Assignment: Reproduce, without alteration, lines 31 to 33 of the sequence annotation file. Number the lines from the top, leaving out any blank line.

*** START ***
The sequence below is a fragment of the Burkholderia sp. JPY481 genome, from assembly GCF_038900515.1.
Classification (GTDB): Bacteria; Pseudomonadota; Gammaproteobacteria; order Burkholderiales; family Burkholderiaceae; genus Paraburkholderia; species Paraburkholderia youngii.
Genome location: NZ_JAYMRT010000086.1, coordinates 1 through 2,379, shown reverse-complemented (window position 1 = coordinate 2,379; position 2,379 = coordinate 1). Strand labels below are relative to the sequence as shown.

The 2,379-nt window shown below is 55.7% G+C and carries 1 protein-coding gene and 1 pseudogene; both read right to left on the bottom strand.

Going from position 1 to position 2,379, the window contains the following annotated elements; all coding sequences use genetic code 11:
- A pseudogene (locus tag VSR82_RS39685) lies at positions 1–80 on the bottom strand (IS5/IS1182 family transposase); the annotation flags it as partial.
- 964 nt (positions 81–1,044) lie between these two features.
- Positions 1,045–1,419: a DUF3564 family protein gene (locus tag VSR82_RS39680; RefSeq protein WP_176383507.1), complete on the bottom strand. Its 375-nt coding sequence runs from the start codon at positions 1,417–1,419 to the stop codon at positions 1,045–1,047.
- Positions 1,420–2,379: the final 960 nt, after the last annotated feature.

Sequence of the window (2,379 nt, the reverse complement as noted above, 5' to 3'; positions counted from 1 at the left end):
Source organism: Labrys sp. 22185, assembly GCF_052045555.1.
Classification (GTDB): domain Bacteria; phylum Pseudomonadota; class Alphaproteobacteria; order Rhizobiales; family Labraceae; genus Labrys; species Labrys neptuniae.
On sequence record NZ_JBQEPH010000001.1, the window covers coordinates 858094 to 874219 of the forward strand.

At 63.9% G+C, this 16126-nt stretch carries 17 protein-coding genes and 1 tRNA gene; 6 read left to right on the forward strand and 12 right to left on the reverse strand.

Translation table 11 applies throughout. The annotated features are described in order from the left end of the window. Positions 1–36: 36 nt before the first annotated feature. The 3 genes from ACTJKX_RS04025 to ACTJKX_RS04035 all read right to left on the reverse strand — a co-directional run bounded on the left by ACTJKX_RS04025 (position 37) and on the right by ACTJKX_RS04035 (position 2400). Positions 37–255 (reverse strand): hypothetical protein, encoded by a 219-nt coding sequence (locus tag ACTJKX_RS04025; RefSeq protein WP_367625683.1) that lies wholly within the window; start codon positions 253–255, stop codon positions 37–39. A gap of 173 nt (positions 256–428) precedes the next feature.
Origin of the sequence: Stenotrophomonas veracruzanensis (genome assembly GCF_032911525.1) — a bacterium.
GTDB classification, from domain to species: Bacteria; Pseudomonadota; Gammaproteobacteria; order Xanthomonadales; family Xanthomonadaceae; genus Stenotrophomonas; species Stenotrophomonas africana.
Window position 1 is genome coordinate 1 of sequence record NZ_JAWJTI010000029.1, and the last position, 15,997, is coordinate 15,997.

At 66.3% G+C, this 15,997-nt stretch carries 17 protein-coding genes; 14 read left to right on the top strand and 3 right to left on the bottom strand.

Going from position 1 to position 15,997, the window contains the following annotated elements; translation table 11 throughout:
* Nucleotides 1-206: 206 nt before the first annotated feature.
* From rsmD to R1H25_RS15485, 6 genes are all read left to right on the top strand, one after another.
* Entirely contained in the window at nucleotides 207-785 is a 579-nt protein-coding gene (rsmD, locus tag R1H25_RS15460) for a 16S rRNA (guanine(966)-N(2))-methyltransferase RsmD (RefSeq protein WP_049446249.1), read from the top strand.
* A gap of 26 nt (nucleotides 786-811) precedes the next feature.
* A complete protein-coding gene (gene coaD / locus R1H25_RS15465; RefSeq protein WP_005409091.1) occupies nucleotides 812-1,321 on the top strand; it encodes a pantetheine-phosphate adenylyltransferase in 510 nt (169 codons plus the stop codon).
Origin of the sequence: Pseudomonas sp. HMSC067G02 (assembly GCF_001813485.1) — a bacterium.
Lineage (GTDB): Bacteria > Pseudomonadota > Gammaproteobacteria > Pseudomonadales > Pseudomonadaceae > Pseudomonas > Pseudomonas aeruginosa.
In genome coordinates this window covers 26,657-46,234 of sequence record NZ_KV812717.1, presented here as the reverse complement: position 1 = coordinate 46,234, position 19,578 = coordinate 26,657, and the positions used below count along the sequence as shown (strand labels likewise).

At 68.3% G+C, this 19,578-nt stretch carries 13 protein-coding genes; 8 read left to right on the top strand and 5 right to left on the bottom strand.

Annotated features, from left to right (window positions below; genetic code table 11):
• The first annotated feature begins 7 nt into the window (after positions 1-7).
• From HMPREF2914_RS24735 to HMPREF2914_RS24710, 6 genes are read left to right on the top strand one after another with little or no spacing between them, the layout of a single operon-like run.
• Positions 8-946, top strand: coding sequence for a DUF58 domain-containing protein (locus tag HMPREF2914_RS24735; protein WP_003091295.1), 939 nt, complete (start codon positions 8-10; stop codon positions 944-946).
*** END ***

• The first annotated feature begins 7 nt into the window (after positions 1-7).
• From HMPREF2914_RS24735 to HMPREF2914_RS24710, 6 genes are read left to right on the top strand one after another with little or no spacing between them, the layout of a single operon-like run.
• Positions 8-946, top strand: coding sequence for a DUF58 domain-containing protein (locus tag HMPREF2914_RS24735; protein WP_003091295.1), 939 nt, complete (start codon positions 8-10; stop codon positions 944-946).